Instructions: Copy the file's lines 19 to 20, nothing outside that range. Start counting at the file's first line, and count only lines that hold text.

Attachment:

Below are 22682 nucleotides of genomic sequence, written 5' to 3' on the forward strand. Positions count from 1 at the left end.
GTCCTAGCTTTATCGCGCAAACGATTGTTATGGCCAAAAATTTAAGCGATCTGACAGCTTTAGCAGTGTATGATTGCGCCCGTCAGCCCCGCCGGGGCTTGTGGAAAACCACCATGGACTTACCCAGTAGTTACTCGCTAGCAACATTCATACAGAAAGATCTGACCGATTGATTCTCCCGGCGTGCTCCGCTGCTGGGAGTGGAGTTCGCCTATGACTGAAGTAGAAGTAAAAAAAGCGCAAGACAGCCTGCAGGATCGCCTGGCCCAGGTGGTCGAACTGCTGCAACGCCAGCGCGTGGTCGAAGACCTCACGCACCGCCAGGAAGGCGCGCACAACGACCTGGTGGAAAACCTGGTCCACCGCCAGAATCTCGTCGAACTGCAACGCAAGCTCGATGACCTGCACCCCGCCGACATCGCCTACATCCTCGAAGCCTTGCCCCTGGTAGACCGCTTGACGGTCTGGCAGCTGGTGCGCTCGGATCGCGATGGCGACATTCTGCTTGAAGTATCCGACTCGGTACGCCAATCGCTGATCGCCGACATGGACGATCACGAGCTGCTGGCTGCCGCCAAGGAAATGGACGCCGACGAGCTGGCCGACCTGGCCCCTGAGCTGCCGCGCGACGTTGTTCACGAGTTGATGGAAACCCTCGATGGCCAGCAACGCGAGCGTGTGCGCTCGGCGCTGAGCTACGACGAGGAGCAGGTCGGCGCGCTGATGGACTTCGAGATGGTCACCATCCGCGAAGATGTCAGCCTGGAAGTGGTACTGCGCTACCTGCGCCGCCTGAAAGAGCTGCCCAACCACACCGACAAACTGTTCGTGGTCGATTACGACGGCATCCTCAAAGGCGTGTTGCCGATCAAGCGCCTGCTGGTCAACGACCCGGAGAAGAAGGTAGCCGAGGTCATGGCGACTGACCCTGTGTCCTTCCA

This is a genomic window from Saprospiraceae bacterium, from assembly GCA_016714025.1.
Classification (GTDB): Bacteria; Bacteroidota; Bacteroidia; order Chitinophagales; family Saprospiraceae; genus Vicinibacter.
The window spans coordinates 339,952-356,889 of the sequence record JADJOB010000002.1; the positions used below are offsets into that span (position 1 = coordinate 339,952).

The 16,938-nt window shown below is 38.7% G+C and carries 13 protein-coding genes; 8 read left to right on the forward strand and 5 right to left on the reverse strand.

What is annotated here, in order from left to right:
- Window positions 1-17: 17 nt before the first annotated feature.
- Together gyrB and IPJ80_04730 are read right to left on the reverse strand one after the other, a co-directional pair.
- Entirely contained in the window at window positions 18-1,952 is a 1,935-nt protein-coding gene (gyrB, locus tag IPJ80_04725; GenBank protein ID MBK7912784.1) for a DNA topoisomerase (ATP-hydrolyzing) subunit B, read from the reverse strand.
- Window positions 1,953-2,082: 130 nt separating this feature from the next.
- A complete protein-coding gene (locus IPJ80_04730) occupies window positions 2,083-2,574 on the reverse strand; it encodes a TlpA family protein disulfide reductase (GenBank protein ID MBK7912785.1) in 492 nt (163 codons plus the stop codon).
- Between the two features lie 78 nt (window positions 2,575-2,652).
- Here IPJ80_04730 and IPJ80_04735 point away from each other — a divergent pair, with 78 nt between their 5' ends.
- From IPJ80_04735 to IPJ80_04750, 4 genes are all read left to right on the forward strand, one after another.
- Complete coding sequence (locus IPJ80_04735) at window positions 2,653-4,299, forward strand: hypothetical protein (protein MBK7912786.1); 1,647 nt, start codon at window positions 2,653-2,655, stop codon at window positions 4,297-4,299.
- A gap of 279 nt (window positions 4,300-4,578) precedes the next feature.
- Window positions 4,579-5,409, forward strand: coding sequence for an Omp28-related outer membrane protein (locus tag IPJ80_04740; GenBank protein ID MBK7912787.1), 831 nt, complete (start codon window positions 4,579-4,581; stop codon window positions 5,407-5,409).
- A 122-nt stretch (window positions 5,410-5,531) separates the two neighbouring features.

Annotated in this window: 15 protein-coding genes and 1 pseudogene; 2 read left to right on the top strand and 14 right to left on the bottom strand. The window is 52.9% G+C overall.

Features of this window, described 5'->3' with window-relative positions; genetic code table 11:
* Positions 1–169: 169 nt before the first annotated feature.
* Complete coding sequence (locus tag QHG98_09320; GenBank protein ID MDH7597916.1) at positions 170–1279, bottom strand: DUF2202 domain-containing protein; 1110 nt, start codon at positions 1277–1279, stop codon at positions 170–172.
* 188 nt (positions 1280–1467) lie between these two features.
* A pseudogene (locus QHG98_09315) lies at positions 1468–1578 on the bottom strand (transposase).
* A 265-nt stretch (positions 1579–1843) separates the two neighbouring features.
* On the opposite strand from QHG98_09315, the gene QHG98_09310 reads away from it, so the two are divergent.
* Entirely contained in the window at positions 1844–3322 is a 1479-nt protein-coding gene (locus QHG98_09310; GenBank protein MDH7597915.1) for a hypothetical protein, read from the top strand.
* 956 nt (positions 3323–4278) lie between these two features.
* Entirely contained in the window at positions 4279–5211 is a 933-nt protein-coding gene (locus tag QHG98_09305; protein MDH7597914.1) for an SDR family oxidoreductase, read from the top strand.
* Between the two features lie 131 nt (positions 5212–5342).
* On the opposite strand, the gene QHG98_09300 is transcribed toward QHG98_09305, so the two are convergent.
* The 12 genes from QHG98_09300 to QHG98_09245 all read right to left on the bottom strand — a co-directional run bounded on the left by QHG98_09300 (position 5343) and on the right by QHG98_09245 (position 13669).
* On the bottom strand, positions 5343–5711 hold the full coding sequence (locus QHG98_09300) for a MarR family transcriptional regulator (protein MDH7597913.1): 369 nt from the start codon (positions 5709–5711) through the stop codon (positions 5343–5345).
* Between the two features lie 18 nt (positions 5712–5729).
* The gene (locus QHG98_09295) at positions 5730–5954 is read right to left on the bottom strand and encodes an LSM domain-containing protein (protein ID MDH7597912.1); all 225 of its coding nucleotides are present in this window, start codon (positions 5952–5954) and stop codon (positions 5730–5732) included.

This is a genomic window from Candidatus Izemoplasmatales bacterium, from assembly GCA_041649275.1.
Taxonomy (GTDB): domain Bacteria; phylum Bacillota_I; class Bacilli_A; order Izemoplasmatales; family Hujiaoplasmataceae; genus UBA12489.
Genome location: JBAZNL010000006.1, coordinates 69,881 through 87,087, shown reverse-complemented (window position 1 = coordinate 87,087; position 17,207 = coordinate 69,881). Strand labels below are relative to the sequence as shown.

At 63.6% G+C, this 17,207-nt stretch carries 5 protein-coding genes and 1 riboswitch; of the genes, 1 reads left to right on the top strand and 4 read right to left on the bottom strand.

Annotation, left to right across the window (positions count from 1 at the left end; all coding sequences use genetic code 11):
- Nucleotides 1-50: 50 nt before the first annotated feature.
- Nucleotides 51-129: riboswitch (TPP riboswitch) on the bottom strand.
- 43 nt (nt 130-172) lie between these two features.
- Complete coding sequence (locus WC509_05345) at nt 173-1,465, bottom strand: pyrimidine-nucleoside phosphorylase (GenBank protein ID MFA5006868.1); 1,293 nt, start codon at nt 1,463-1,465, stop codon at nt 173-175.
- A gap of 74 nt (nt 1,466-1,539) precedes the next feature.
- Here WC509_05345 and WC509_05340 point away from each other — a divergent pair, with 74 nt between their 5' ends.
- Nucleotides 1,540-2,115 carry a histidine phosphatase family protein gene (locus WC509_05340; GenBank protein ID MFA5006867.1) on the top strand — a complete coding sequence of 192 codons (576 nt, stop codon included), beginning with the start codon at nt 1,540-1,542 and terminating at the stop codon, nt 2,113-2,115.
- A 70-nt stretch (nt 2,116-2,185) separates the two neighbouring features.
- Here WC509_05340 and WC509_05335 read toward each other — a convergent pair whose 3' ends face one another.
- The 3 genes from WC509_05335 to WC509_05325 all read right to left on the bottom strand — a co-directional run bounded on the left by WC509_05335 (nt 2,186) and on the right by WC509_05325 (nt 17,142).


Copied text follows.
- A 122-nt stretch (window positions 5,410-5,531) separates the two neighbouring features.

Annotated in this window: 15 protein-coding genes and 1 pseudogene; 2 read left to right on the top strand and 14 right to left on the bottom strand. The window is 52.9% G+C overall.